Abstract and Keywords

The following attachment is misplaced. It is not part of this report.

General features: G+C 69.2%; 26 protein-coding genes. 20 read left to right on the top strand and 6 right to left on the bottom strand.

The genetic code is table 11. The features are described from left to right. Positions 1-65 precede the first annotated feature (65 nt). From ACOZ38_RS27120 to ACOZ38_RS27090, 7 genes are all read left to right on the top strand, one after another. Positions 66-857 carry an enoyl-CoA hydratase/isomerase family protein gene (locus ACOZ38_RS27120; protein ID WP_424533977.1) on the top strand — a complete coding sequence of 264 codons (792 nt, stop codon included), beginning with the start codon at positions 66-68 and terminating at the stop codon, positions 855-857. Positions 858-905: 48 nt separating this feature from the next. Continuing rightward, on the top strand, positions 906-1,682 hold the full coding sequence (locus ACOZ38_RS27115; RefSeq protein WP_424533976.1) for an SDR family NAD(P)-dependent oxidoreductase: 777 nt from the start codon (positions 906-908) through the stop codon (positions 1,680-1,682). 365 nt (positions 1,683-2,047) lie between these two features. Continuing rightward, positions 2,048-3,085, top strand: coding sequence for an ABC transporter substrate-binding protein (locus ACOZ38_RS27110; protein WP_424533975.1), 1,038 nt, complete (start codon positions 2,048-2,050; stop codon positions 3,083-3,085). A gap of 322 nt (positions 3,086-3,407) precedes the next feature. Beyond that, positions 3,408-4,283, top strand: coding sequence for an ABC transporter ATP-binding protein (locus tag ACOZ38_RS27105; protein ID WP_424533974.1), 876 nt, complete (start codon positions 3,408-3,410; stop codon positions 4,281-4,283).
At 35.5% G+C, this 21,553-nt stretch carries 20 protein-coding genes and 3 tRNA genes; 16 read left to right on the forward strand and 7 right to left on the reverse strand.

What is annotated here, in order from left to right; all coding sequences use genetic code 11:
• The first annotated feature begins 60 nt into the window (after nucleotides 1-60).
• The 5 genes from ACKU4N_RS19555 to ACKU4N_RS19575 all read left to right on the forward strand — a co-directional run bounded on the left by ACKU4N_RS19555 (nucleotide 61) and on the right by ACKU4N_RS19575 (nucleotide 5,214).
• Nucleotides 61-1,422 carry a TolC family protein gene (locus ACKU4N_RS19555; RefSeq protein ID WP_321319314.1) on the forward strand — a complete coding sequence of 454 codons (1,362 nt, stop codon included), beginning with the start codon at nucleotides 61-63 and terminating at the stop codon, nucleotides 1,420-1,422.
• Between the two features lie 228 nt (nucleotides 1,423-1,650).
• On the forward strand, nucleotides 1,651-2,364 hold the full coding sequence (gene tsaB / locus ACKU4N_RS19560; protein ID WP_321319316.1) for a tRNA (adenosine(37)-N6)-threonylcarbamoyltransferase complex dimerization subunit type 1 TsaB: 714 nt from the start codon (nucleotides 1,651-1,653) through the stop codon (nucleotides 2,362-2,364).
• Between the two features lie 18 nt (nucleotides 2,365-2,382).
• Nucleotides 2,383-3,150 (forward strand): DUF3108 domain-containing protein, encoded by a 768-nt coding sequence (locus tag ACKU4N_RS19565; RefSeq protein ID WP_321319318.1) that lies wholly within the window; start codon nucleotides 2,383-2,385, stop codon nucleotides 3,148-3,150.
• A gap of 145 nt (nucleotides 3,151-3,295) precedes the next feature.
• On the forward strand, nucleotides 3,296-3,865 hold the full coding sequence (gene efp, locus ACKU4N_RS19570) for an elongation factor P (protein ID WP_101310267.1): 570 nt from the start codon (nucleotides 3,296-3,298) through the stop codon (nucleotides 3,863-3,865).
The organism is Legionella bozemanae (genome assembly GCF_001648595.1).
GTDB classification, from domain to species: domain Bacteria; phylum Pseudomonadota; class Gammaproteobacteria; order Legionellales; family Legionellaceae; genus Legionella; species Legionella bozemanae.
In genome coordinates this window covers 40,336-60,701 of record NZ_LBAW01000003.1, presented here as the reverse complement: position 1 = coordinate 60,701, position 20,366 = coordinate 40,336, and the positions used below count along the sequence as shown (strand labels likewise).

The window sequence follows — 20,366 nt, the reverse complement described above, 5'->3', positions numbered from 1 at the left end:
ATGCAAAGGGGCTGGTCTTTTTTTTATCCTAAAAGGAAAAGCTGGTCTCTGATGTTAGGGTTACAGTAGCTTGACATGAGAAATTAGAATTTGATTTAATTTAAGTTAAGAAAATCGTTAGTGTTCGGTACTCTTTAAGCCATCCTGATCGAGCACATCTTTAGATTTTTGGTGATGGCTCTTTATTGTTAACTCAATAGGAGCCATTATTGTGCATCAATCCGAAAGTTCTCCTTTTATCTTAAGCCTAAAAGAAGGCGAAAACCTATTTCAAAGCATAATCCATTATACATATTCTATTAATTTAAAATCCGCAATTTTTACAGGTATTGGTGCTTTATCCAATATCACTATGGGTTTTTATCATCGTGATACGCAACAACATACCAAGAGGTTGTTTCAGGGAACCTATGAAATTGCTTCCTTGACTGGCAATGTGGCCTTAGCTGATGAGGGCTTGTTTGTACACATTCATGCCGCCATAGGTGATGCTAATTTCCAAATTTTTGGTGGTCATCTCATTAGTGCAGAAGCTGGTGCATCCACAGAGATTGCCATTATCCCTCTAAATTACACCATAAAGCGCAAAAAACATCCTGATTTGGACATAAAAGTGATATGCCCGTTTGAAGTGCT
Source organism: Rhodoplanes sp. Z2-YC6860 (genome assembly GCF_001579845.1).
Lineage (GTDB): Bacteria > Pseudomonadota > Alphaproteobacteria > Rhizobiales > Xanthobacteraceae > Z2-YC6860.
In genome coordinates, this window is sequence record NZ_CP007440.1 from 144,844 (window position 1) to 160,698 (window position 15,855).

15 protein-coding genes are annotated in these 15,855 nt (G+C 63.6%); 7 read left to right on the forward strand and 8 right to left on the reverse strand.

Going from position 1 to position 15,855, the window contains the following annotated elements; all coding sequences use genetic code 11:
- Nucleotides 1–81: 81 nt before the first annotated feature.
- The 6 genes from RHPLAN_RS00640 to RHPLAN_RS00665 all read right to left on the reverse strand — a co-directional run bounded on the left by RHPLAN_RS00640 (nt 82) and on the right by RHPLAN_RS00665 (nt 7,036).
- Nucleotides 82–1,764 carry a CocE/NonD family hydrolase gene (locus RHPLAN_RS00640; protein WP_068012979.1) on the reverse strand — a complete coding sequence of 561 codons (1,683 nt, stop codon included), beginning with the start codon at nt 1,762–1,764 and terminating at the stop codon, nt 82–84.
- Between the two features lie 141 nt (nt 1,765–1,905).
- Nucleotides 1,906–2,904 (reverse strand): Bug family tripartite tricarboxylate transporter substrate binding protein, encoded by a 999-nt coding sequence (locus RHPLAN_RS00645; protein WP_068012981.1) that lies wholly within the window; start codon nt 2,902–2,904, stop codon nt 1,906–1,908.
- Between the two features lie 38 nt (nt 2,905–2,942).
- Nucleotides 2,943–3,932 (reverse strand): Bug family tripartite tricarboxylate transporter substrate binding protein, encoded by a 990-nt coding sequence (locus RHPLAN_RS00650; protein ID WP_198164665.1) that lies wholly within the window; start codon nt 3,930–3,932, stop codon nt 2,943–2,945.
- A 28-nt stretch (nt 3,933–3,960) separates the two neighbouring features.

This chapter explores the Syriac chant traditions among the group of South Indian churches, collectively referred to here as the “St. Thomas Christians.” These churches, which encompass a variety of denominational communities in Kerala, trace their origins to the apostolic and Chaldean/East Syriac sources of West Asian Christianity, later articulating also with the Antiochene liturgy and Orthodox Christianity in the late seventeenth and eighteenth centuries. They have defended their linkages with the Syriac liturgical and musical traditions against the incursions of foreign Catholic and Anglican missionaries, and later a wider variety of Catholic and Protestant movements within India. The chapter suggests that they accomplished this, in part, by only selectively accepting musical, liturgical, and theological elements that arrived with each of these missions. But more recently they have accomplished this by retaining Syriac chant melodies even as churches began to sing in vernacular languages such as Malayalam.
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